Leg 3: 11-21 July Fredrikstad to Bergen, Norway
Friday, 19th July
A great trip – the combination of a great crew (probably, as this is the Baltic, the 'best crew in the world'), fantastic surroundings of both the Tall Ships and Norway, and great weather, most of the time. And good old STBV who has got us through another adventure.
I think great AT is when you get the combination right – the mix of great people who are willing to give anything a go, which in turn feeds the AT leader who has the confidence to try other things; great conditions; and good weather. The challenge is different to all, and all react differently, and the way that service personnel react as a team is the most important aspect. We are very fortunate to be able to use STBV for AT, and she has great qualities.
This team has been superb with a great sense of humour, all using their individual skills to one end, willing to try anything and genuinely interested in learning. We have sailed through some spectacular scenery, enjoyed good company, had some testing weather and small setbacks, and seen some great sights. It doesn't get much better than this.
Thursday, 18th July
Leaving our strange overnight berth, we headed back out into the wind and struggled again for several hours failing to get the angles necessary to get round the cape – we noted that one of the square riggers had actually tacked in the same spot for over 12 hours by this time – and reluctantly turned on the motor and made good ground by keeping close inshore where the swell was much smaller.
As darkness came (what little there is), we decided to take a short cut through the inner fjord from Boknasfjord to Haugesund on the main Bomnafjord fjord for getting to Leirvik and then onto Bergen, conscious of some very bad weather coming up behind us (ironically given the very frustrating Northerlies we have been experiencing). Some careful navigation in drizzly and overcast darkness got us to the start of what is a quite a wide fjord initially, falling to a couple of 100 m wide at one point, with heavy traffic piling through its protected waters.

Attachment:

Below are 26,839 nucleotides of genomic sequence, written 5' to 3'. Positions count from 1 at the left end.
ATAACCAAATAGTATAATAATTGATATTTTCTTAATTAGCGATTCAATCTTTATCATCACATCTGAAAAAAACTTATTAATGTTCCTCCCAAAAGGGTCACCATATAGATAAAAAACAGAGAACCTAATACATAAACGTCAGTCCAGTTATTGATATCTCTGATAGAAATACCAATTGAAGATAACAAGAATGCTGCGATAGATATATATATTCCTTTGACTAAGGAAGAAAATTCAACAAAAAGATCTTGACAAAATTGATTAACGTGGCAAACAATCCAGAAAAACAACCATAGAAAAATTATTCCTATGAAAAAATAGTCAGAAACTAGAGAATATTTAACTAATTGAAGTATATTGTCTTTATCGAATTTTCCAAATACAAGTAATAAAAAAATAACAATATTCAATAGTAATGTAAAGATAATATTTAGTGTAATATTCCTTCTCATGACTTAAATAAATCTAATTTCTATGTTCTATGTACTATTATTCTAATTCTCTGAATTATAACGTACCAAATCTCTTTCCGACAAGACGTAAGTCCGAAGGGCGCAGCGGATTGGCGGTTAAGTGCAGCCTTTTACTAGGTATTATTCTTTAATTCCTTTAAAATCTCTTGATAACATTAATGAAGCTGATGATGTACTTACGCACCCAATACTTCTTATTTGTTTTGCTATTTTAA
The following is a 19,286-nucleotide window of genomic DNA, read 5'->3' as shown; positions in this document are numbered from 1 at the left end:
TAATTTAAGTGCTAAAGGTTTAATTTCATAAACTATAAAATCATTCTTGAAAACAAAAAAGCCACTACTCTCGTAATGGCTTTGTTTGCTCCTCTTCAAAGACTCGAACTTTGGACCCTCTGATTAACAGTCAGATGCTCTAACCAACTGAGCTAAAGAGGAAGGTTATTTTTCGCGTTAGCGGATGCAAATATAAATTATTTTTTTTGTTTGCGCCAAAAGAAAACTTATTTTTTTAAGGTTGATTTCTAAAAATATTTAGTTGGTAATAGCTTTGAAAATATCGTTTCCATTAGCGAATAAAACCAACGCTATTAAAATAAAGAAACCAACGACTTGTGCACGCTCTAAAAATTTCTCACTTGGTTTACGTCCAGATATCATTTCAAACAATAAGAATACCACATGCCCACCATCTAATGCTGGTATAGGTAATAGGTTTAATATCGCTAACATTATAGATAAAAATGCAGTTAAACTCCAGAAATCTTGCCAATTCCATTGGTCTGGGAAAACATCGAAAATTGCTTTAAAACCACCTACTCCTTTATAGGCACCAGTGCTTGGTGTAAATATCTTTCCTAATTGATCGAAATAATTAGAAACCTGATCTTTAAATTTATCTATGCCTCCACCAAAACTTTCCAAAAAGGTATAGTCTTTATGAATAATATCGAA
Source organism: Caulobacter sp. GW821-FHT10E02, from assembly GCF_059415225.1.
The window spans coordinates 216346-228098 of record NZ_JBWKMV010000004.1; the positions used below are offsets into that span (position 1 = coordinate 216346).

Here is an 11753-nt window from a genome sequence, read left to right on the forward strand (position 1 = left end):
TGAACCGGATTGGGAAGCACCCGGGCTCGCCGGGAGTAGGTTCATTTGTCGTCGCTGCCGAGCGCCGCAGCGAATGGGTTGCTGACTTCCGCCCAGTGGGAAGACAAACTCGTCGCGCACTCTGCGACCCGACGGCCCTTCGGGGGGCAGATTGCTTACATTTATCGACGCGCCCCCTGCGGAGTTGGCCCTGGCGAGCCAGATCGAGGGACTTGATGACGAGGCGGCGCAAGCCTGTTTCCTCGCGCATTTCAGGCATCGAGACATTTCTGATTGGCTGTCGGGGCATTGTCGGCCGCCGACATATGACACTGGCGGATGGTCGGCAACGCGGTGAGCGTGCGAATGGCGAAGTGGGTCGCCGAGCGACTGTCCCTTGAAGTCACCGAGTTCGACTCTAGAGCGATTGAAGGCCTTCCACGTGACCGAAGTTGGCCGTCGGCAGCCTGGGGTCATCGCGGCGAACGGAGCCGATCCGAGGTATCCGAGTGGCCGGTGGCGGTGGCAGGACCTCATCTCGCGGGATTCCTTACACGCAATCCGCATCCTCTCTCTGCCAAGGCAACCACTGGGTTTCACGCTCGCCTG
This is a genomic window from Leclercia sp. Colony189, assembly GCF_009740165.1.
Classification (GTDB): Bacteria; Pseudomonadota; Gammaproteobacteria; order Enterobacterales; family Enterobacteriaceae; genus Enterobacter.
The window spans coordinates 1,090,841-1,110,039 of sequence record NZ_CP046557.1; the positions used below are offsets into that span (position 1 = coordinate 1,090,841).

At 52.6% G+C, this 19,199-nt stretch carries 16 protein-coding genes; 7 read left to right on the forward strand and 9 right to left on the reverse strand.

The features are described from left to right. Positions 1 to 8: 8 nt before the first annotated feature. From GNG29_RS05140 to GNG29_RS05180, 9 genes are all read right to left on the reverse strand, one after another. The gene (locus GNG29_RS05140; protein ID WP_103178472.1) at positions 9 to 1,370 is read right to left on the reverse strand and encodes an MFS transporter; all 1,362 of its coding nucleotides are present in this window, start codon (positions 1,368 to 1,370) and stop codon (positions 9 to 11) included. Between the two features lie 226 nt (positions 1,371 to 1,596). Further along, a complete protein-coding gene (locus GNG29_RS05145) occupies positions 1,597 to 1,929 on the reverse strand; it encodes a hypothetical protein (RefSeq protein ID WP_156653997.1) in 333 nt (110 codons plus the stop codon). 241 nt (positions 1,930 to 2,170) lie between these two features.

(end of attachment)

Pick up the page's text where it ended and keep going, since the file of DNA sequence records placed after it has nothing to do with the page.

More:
The crew were in good heart, after yet another great meal, when I noticed the CO2 alarm indicate that it had lost power, despite the fact we were motor sailing. Then the lights went out. All except for a faint glow from the steaming light. VHF, Navionics, instruments, lights – all were gone. The service batteries had fallen below sufficient levels and despite the generator and engine charging and switching off everything, we couldn't get any more juice. As the skipper and mates conferred over the less than detailed charts with headtorches for a safe bearing (in Norway that means towards the least dangerous looking rocks…..), the helm kept on his course with a nervous comment or two, and some of the other crew looked petrified. We quickly assessed the situation, got the depth gauge and log working, some power to the compass light, got the hand held GPS up, and identified a safe (ish) course up the fjord (which winds over 12 miles). After about 4 miles, the Bosun casually mentioned that he had Navionics on his mobile phone………the rest of the night was spent navigating from buoy to buoy until we reached the open sea and daylight, and then we could navigate down to Liervik and our next port.
Arriving in the early morning we tucked into the marina and all turned in …to be woken minutes later by a loud bang, and the sight of the two powder coated Mates stumbling out of the aft cabin in their underpants surrounded by a cloud of billowing dust…..after evacuating the boat, laughing and coughing at the same time, it had transpired that the CO2 fire extinguisher had fallen off the wall and gone off, coating the cabin and occupants in fine powder. The whole cabin looked like it had been dusted for finger prints. The whole crew mucked in, and with lots of wet cloths restored sanity !